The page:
First I must say, I love classic literature above all and I don’t know if I could pick just one of those books but if I had to, it would probably be Les Miserables. There is just so much to learn from that one book; from watching a man hardened by the governmental system getting transformed into a helpful and forgiving person from the act of kindness of an old priest. The lengths he went through to help a woman’s child trapped in the care of a greedy family and in return found love through that child when he himself didn’t have anyone to offer him any. It makes you want to cry in some parts, full of forgiveness to those who wronged you over and over and you see the Spirit of God at work.

Thank you, Marshalee. I’m really enjoying getting to know you!
Here is a little more information about Marshalee’s latest book, The Path of the Chosen Warriors, available now on Amazon.

 

A story of spiritual warfare: the perpetual fight of good over evil in a paranormal setting with demonic forces attempting to overcome the Christians in the community. This story draws you in and holds your attention as you want to know what the final outcome will be. Who will triumph? Will the evil forces of Abaddon defeat the Christians? Will Ruth and Joshua escape from Sodom Shadows and return to their home in Shiloh City? Suspense, action, intrigue and romance, in this story, which takes the reader to the realm where the struggle for supremacy takes place.”

Staring into the eyes of the man she loved, Ruth knew coming home was where she would make her fondest memories with her beloved Joshua. She was looking forward to their journey together as man and wife. All their plans were interrupted when they were caught up in a terrible storm, and their boat crashed in an unknown area. Although they were lost, it seemed as if destiny had brought them to this unfamiliar territory, and until they discovered what it was and fulfilled it, their future together would be put on hold.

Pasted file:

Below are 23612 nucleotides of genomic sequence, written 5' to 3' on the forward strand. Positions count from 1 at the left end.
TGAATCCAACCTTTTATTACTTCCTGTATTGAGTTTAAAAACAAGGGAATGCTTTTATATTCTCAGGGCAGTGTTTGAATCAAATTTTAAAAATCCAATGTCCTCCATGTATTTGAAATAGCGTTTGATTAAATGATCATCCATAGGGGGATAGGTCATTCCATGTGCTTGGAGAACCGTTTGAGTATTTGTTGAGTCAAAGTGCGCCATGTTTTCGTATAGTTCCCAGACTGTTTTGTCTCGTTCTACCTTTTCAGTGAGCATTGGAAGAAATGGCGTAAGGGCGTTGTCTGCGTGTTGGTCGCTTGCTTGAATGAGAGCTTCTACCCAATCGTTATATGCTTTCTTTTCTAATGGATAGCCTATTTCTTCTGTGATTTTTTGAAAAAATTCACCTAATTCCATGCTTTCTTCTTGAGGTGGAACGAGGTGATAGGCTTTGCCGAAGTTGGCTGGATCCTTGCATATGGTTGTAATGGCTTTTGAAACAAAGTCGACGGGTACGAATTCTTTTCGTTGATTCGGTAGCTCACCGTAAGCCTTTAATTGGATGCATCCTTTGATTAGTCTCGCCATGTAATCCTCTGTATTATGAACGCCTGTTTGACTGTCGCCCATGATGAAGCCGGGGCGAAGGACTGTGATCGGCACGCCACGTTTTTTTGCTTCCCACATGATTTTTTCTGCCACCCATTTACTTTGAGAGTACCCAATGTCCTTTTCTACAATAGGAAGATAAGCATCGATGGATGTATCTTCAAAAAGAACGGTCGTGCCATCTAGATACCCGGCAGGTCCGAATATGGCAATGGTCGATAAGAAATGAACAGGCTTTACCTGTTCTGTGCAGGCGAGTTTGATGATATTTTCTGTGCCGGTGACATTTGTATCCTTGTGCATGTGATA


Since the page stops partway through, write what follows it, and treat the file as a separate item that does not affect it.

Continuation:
Excerpt from The Path of the Chosen Warriors:

Abbadon was quick and Brad’s eyes widened when he felt Abbadon’s hand on his throat. Abbadon gritted his teeth and glared at him. Brad kicked his feet when he felt his body lifting off the ground. He tugged against the hand of the High Priest while gasping for air. With a loud growl Abbadon flung him into the direction of the crowd.

Abaddon walked towards the crowd with his grip firmly around Ruth’s neck. They stepped back, as the sight of him was nothing they had ever seen before. Even though they saw the blackness in his eyes and felt the evil within him, they remembered the God who had just saved them and they held their faith. Joshua and Brad joined with them.

“Abaddon, we are not afraid of you. Our God told us that we have power over all rulers of darkness and spiritual wickedness in the high places. Therefore, we command you to release her and be consumed by fire in the name of Jesus,” they shouted at him.